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Cool Things - Capitol Mail Carts

Senate hand cart built by Lancing Company, Kansas CityThis pair of wooden hand carts once delivered mail and printed materials to the Kansas Legislature.

Instantaneous and digital is the preferred method of communication for modern legislative bodies.  In the mid-20th century, though, the Kansas Legislature used a more utilitarian method: two wooden mail carts.  Certainly slower, the method was effective nevertheless.

Communication has always been critical to American democracy.  From town hall meetings to legislative hearings, it has allowed government officials to address the concerns of their constituencies.  The Second Continental Congress recognized this need when it tasked Benjamin Franklin with establishing a postal service in 1775.  Kansas lawmakers saw the same need when they built a post office inside the statehouse.

Following a tumultuous territorial period, the Kansas Legislature met for the first time in Topeka on March 26, 1861.  In 1870 the east wing of the new Kansas State Capitol was complete so that the legislature could hold its session there. By 1903 the statehouse was completed.  Holding 125 representatives and 40 senators, the statehouse received and produced immense amounts of correspondence.  To aid legislators in their work, a support staff was provided to complete clerical matters, read bills, and deliver mail.

House of Representatives hand cart built by Hamilton Caster CompanyStaff used the pictured wooden handcarts to deliver mail and legislative documents to legislators in the 1940s.  Today, lawmakers occupy offices throughout the capitol complex, but prior to the 1950s they were assigned a small desk on their respective chamber floors.  Mail first was delivered to the in-house post office on the third level, and then distributed among the members. 

In addition, massive amounts of proposed bills, meeting minutes, and agendas were printed nightly at the nearby State Printers Office and readied for delivery to the statehouse each morning by cart.  Controversial bills, such as the repeal of prohibition, attracted attention and increased production to nearly 5,000 copies.  At the time, the legislature met on a biennial basis, meaning two years of business were condensed into a single session.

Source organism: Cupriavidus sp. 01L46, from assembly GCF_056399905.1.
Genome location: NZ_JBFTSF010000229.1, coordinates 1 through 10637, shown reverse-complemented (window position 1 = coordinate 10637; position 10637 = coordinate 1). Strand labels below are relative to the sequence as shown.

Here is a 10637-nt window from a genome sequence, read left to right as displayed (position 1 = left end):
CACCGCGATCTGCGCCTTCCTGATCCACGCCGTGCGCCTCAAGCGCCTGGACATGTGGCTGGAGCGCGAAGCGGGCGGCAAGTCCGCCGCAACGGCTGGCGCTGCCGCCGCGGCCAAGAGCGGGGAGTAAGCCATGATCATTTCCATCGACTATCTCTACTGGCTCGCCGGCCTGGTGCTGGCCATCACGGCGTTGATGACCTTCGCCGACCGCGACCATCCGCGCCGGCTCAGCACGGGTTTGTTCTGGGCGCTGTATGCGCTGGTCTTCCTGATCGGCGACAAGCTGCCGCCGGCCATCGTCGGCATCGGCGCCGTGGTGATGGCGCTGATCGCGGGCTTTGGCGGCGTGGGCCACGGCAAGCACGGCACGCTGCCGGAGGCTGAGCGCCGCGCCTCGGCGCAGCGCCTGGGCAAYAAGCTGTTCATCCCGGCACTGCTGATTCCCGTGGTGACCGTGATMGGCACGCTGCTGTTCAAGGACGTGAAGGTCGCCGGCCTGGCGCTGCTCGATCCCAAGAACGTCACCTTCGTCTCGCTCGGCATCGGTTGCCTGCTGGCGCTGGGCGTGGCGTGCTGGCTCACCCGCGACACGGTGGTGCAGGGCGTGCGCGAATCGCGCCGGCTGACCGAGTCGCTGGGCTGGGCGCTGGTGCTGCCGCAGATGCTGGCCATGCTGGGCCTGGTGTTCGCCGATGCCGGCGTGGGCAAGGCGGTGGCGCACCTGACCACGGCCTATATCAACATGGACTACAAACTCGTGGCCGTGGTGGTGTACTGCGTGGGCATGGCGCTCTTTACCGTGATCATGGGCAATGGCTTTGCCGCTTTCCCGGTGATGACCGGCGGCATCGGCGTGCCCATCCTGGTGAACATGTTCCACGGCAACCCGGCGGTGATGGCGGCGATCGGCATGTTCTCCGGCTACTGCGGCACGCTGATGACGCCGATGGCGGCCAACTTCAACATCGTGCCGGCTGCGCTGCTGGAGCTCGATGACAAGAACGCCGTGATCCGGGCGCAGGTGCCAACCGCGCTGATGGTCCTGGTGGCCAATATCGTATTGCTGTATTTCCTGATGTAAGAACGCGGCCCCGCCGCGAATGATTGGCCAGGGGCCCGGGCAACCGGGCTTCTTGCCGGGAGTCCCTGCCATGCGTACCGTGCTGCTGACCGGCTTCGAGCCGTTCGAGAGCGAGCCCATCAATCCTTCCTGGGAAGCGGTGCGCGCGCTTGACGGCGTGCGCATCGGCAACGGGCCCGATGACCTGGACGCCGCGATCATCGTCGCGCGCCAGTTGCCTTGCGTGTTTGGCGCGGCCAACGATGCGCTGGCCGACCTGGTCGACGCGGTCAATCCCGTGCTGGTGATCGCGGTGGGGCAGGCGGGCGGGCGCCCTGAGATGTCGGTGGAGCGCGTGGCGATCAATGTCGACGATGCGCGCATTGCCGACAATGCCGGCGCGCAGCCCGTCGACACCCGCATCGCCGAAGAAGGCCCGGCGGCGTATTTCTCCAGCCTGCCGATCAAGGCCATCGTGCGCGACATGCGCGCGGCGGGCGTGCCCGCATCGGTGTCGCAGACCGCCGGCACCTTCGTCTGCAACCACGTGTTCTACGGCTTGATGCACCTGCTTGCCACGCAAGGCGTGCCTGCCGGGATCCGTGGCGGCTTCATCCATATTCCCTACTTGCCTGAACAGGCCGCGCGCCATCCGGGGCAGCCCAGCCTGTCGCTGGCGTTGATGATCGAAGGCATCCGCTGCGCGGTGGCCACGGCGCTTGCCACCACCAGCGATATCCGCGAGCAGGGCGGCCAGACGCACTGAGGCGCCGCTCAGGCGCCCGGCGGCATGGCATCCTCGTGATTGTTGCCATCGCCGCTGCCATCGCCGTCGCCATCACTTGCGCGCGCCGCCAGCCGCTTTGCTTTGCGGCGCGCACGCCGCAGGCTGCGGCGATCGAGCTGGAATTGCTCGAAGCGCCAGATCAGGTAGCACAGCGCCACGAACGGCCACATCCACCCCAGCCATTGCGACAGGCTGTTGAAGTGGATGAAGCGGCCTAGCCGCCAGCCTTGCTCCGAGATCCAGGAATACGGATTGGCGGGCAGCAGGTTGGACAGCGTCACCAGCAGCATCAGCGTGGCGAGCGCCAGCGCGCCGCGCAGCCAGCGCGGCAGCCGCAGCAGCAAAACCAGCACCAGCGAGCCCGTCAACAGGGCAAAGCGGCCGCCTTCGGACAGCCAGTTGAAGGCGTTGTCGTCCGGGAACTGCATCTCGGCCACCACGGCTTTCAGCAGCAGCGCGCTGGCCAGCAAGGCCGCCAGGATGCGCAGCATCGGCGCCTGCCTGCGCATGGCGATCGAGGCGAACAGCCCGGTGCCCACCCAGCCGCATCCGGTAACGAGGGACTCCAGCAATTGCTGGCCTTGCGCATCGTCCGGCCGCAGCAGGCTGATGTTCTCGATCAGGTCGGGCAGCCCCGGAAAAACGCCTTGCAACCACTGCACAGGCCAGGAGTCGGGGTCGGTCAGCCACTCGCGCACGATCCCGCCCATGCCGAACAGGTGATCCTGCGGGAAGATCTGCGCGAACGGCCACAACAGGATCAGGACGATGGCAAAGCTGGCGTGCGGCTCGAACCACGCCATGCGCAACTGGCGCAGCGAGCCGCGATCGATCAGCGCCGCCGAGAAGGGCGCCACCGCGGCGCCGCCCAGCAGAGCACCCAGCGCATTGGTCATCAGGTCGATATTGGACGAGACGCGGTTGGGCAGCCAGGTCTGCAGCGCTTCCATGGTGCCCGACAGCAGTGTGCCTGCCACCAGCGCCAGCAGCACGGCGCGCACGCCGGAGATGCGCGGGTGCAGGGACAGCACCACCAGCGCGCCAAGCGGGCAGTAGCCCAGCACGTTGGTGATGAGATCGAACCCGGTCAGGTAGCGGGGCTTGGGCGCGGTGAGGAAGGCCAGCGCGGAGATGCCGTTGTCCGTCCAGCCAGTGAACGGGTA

Because the House and Senate dealt with topics at different times, documents were produced specifically for each chamber.  A larger unfinished oak cart was marked "House" and served the House of Representatives.  This body had more members and required the larger cart.  Built by the Hamilton Caster Company of Ohio, the house cart was purchased from Crane Office Supply in Topeka. 

Smaller and more utilitarian, the green-painted "Senate" cart was built by the Lancing Company of Kansas City, Missouri.  The cart probably was constructed in the 1920s for agricultural work (its wheels are designed to span row crops).  It was re-purposed for statehouse duty in the 1930s, an impressive example of governmental efficiency.

While preparing the statehouse for extensive renovations, staff at Legislative Services discovered these carts in the capitol basement in 1994.  They were added to the collection of the Society's Kansas Museum of History in 2004, where they continue to communicate statehouse history today.

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Entry: Cool Things - Capitol Mail Carts

Author: Rebecca Martin

Date Created: October 2011

Date Modified: December 2014

The author of this article is solely responsible for its content.